FYI Miami: September 11, 2014
FARE-FREE NO MORE?: Metromover, the elevated train that circulates a 4.4-mile route in Miami’s urban core, is free of charge. But an ordinance change making its way through Miami-Dade County might change that. At their meeting last week, county commissioners preliminarily approved the amendment. The change says that the county can no longer use certain surtax proceeds to fund fare-free transportation on the Metromover. The commission approved the item 9-3 without much discussion with Chairwoman Rebeca Sosa and Commissioners Xavier Suarez and Bruno Barreiro voting ‘No.’ Next, a hearing on the change is due at the Oct. 15 Transportation & Aviation Committee meeting.
PUBLIX PROCESS: As far as Coral Gables officials know, Publix still plans to move forward with its proposed larger store and condominium tower on LeJeune Road but, since the first official step toward the development, there’s been no interaction between Publix and city departments this summer. During a Design Review Committee meeting May 30, city department representatives asked for a number of changes to the proposal – including further traffic studies, examining proper ventilation procedures for the 793-space garage and consideration of an entrance on Valencia Avenue – before Publix officials meet with the Board of Architects, the next step to approval. Publix has no scheduled meetings with city boards, according to Maria Higgins Fallon, city public affairs manager. Following a meeting with the Board of Architects, Publix must hold a neighborhood meeting before a hearing with Planning and Zoning.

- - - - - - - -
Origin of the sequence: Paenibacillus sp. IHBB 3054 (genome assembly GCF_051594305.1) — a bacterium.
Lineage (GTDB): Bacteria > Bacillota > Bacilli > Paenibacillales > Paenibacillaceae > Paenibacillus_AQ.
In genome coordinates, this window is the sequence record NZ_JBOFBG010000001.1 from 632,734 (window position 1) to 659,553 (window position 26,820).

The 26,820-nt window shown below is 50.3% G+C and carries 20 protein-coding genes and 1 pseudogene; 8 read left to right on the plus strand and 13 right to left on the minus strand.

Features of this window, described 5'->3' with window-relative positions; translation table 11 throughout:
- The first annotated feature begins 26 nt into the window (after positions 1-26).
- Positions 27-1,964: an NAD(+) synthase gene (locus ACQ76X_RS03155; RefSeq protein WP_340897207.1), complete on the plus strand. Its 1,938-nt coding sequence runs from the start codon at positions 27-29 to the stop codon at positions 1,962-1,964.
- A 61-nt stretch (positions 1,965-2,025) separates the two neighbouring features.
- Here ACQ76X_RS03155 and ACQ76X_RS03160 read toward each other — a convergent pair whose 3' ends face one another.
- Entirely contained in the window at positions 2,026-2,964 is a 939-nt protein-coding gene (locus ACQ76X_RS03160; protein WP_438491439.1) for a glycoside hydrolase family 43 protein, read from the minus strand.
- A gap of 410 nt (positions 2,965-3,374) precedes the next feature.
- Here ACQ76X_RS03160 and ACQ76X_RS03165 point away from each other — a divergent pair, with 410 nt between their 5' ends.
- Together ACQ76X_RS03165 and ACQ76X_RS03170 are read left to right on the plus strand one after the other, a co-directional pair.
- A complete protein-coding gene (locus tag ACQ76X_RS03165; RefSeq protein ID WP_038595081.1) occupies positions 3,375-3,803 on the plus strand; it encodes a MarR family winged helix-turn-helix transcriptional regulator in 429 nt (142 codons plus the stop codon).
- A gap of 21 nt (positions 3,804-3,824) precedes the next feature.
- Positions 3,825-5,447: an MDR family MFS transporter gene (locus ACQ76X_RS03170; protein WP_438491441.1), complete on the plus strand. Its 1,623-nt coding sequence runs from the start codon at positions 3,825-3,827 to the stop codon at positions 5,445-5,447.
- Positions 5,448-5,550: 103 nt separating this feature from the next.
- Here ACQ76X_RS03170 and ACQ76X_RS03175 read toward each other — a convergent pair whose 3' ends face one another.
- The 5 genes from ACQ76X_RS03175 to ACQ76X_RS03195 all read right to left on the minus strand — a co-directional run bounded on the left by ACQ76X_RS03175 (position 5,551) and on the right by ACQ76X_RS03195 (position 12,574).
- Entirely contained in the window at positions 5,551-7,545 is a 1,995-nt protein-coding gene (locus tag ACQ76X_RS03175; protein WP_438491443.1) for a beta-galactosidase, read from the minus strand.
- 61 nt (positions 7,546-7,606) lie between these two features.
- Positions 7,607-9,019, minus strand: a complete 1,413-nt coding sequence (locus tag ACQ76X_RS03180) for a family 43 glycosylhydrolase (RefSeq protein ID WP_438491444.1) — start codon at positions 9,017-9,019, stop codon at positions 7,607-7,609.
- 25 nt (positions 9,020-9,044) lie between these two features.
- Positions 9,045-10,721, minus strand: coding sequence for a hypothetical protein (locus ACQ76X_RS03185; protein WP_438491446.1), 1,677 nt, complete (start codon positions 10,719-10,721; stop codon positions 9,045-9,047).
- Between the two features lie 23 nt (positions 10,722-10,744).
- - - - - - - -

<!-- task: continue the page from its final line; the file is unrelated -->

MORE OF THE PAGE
CHINA CONSULATE: Miami-Dade commissioners gave final approval last week to a resolution that directs staff “to develop a plan” to get a Chinese consulate general to open in Miami. The ultimate purpose is to foster trade and tourism ties between Miami and China. Currently, a Chinese consulate in Houston has jurisdiction over South Florida. Commissioner Juan Zapata sponsored the initiative.
UM MILLER SCHOOL #2: UM’s Miller School of Medicine was ranked the No. 2 medical school in the US for Hispanic students in the Hispanic Business Magazine’s 2014 Diversity Report. The Miller School has been among the top five in the report since 2006. The ranking is based on the number of Hispanic students and faculty at a school as well as the number of programs in place to attract and retain Hispanic students. Other UM graduate schools also placed well in their fields. The School of Law was ranked No. 3 and the School of Business was ranked No. 8.